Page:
Gender neutrality seems like a tough nut in English. "One" seems very helpful, but since it's pretty difficult to phrase a right question regarding its usage because of the countless possible uses of this word, finding a concise set of rules can get tough. The answers I managed to find though, varied; hence my two questions.
Is it common both in American English and British English to use the form "one" as a gender-neutral pronoun? Or perhaps it would sound odd in one of the dialects?
If I'm willing to stay gender-neutral, should I stick to using singular "they", "their", etc. or is it best to either use generic he or rephrase the whole sentence? I've always used this form as follows:
One should be aware of their surroundings.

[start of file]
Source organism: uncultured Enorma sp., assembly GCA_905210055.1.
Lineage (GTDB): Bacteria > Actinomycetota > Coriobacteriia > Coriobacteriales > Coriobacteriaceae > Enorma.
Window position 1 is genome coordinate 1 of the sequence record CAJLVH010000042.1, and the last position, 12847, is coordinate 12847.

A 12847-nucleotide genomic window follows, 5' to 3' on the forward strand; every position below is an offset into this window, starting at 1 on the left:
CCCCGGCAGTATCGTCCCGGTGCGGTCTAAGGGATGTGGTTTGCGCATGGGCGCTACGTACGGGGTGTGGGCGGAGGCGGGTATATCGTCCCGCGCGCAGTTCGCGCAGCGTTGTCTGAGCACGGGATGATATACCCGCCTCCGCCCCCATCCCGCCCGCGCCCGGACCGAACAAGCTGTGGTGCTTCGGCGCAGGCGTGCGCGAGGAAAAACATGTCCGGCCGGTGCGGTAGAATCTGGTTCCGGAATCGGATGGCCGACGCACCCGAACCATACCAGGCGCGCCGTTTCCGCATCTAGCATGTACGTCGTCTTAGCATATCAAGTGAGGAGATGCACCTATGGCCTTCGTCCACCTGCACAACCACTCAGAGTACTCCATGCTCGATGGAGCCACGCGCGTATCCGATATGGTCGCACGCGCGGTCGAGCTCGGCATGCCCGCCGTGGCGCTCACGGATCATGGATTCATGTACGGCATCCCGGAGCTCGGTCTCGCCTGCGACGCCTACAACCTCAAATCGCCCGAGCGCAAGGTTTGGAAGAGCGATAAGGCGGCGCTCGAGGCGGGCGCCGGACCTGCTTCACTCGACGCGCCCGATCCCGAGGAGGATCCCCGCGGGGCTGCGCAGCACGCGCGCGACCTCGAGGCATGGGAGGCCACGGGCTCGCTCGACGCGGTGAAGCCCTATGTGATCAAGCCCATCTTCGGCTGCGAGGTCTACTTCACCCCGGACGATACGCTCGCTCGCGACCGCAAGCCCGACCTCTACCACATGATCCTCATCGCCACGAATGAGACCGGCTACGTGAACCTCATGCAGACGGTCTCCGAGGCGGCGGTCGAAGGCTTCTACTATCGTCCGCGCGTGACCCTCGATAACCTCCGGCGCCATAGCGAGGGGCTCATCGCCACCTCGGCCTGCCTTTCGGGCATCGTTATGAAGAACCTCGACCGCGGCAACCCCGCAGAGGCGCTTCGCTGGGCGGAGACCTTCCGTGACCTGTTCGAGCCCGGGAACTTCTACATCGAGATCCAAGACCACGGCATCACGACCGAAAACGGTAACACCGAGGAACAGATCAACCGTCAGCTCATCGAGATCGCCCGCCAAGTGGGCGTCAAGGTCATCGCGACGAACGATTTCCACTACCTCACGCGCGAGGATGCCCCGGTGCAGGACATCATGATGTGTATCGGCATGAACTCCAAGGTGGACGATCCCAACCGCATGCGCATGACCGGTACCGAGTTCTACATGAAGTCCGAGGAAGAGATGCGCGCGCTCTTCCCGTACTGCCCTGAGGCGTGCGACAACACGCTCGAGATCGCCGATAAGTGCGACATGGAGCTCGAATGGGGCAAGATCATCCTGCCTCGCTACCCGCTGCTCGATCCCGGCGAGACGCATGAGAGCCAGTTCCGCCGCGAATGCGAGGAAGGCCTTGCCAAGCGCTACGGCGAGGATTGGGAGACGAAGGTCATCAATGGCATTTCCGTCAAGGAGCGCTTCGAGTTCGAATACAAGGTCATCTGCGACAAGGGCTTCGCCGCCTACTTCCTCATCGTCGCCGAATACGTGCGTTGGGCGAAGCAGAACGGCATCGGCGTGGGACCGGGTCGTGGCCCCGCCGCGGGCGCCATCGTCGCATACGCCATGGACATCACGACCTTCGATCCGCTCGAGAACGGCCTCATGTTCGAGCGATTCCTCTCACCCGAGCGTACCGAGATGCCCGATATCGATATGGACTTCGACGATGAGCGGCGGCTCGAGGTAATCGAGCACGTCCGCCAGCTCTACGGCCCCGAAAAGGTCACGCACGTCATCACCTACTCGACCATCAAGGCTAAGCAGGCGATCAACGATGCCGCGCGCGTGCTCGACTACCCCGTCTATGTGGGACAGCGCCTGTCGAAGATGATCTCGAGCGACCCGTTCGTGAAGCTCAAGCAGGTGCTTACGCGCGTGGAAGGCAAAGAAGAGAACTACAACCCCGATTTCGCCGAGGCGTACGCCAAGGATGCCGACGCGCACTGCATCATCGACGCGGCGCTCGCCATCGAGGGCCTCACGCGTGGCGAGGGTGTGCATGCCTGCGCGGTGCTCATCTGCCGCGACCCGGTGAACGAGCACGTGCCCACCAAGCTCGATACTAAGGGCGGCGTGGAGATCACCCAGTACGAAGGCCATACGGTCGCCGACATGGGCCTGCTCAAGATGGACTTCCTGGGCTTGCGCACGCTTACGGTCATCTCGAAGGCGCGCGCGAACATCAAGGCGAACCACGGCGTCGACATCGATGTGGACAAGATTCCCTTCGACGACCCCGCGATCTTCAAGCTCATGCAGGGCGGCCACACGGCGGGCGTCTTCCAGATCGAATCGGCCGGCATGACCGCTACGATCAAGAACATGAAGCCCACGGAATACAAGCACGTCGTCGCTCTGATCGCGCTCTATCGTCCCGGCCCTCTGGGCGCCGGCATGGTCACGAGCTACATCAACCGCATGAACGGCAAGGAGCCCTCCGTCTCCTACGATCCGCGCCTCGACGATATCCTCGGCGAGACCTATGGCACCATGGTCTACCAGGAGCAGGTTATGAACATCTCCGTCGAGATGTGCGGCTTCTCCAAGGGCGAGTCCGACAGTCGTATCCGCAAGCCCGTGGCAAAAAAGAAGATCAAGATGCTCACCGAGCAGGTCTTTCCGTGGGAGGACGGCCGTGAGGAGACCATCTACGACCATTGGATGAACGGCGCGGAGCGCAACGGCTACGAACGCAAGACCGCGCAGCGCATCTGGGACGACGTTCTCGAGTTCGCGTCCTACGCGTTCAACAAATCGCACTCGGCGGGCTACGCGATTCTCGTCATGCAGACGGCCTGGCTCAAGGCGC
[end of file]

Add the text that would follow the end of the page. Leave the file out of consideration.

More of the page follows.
But one of the sources stated it's a bit confusing, and I'd be better off saying:
One should be aware of one's surroundings.
It seems to me that repeating "one" bears the same issue as "he or she" form - it sounds pretty awkward and cumbersome.
On the other hand, replacing one's with, for instance, his, seems to comprise the whole idea of gender neutrality.
And, leaving off "one", do you think there's anything wrong at all in utterances like:
A reporter is not always allowed to give away their sources.
Everyone is advised to return to their seats.